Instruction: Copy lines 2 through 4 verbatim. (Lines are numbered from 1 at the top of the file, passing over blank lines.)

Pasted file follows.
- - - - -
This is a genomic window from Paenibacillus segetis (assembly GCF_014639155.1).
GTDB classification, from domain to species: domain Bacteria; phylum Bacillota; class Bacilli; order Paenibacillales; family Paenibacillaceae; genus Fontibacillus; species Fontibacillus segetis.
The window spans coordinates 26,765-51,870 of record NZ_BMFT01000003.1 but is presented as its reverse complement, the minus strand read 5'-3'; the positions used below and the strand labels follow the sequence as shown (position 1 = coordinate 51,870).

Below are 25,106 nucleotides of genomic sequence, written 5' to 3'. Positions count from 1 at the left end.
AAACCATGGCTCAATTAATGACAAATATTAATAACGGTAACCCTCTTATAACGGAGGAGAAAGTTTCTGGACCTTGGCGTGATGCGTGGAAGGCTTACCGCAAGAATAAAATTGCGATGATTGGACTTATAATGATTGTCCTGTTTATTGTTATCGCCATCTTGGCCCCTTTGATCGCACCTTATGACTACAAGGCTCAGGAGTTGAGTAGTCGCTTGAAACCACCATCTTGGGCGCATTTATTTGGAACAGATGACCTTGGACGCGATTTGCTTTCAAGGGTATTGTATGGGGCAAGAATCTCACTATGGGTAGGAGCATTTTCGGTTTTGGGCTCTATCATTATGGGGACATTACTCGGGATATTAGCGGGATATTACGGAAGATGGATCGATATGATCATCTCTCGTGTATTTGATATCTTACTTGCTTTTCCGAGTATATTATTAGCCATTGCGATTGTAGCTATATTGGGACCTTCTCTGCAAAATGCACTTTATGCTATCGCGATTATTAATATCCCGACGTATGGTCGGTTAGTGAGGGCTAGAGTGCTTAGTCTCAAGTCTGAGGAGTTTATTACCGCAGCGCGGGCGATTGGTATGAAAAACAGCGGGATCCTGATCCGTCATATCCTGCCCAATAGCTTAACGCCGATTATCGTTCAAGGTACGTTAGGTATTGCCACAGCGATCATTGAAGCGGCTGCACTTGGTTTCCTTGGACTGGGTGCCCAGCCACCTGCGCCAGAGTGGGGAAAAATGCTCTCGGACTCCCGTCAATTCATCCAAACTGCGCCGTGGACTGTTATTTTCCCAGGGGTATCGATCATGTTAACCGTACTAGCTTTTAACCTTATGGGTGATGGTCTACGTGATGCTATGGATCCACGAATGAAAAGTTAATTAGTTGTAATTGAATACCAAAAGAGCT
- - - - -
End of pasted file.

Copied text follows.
GTDB classification, from domain to species: domain Bacteria; phylum Bacillota; class Bacilli; order Paenibacillales; family Paenibacillaceae; genus Fontibacillus; species Fontibacillus segetis.
The window spans coordinates 26,765-51,870 of record NZ_BMFT01000003.1 but is presented as its reverse complement, the minus strand read 5'-3'; the positions used below and the strand labels follow the sequence as shown (position 1 = coordinate 51,870).

Below are 25,106 nucleotides of genomic sequence, written 5' to 3'. Positions count from 1 at the left end.